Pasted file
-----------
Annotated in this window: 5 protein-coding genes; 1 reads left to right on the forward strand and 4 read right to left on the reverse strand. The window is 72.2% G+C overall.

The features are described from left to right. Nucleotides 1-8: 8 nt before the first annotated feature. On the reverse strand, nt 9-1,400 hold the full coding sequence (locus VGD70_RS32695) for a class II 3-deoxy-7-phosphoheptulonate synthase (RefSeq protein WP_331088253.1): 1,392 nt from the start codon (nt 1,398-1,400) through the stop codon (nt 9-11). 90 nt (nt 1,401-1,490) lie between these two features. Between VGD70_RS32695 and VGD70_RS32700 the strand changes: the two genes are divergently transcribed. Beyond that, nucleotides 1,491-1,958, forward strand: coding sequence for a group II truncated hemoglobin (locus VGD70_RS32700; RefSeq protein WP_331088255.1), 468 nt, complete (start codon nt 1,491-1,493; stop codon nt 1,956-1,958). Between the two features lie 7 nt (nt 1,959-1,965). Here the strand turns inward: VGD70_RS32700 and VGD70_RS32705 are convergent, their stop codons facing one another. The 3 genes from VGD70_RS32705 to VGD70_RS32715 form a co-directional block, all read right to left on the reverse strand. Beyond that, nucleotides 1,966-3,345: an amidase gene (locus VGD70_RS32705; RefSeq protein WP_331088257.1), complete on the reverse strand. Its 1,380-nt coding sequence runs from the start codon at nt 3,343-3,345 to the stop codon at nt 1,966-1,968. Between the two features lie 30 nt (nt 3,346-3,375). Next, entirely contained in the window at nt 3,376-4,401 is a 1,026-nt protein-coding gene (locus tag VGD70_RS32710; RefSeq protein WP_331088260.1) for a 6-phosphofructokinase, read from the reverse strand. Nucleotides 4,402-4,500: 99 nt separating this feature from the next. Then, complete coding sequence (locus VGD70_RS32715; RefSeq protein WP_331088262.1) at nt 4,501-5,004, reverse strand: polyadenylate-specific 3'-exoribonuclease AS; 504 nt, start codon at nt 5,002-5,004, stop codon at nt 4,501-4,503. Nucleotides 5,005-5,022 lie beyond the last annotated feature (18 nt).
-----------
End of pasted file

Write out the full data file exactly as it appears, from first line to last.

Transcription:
Annotated in this window: 5 protein-coding genes; 1 reads left to right on the forward strand and 4 read right to left on the reverse strand. The window is 72.2% G+C overall.

The features are described from left to right. Nucleotides 1-8: 8 nt before the first annotated feature. On the reverse strand, nt 9-1,400 hold the full coding sequence (locus VGD70_RS32695) for a class II 3-deoxy-7-phosphoheptulonate synthase (RefSeq protein WP_331088253.1): 1,392 nt from the start codon (nt 1,398-1,400) through the stop codon (nt 9-11). 90 nt (nt 1,401-1,490) lie between these two features. Between VGD70_RS32695 and VGD70_RS32700 the strand changes: the two genes are divergently transcribed. Beyond that, nucleotides 1,491-1,958, forward strand: coding sequence for a group II truncated hemoglobin (locus VGD70_RS32700; RefSeq protein WP_331088255.1), 468 nt, complete (start codon nt 1,491-1,493; stop codon nt 1,956-1,958). Between the two features lie 7 nt (nt 1,959-1,965). Here the strand turns inward: VGD70_RS32700 and VGD70_RS32705 are convergent, their stop codons facing one another. The 3 genes from VGD70_RS32705 to VGD70_RS32715 form a co-directional block, all read right to left on the reverse strand. Beyond that, nucleotides 1,966-3,345: an amidase gene (locus VGD70_RS32705; RefSeq protein WP_331088257.1), complete on the reverse strand. Its 1,380-nt coding sequence runs from the start codon at nt 3,343-3,345 to the stop codon at nt 1,966-1,968. Between the two features lie 30 nt (nt 3,346-3,375). Next, entirely contained in the window at nt 3,376-4,401 is a 1,026-nt protein-coding gene (locus tag VGD70_RS32710; RefSeq protein WP_331088260.1) for a 6-phosphofructokinase, read from the reverse strand. Nucleotides 4,402-4,500: 99 nt separating this feature from the next. Then, complete coding sequence (locus VGD70_RS32715; RefSeq protein WP_331088262.1) at nt 4,501-5,004, reverse strand: polyadenylate-specific 3'-exoribonuclease AS; 504 nt, start codon at nt 5,002-5,004, stop codon at nt 4,501-4,503. Nucleotides 5,005-5,022 lie beyond the last annotated feature (18 nt).